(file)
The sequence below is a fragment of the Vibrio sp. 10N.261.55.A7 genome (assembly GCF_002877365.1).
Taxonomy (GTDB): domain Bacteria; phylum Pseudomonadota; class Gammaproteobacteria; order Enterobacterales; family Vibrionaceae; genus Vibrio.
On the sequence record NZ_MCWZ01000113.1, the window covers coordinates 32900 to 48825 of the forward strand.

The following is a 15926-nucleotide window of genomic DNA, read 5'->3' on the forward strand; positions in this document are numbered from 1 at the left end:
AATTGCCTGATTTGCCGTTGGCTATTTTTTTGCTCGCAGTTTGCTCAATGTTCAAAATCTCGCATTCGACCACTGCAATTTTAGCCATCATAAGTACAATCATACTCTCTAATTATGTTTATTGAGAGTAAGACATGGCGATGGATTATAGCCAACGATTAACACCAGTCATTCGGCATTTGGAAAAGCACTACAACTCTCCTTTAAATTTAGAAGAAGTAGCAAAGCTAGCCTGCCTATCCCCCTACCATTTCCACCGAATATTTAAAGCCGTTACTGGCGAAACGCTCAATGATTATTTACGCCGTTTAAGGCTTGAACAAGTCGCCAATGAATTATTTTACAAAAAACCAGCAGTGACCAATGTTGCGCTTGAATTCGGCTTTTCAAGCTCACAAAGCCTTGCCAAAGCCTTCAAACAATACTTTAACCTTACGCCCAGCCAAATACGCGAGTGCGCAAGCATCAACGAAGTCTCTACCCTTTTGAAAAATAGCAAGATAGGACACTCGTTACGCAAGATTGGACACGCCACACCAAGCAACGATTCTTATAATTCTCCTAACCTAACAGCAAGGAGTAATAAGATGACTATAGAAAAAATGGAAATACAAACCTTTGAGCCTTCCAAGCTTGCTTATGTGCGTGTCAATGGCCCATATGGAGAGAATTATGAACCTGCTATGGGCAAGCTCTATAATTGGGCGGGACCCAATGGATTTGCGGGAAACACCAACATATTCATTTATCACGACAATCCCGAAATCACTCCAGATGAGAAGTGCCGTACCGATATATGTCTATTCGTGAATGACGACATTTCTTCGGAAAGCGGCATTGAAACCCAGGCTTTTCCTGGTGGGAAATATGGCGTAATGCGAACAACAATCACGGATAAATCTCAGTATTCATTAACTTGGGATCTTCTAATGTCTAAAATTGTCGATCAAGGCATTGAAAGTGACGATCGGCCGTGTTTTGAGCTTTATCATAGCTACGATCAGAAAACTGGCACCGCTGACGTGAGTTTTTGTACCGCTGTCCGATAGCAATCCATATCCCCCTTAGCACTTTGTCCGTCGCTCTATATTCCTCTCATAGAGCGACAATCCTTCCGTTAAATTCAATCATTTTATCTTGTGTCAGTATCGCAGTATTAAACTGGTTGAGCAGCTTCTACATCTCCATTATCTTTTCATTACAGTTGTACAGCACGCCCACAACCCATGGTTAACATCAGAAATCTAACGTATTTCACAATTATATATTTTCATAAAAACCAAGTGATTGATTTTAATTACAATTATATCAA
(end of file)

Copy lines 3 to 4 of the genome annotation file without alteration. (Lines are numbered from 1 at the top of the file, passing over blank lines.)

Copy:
On the sequence record NZ_MCWZ01000113.1, the window covers coordinates 32900 to 48825 of the forward strand.

The following is a 15926-nucleotide window of genomic DNA, read 5'->3' on the forward strand; positions in this document are numbered from 1 at the left end: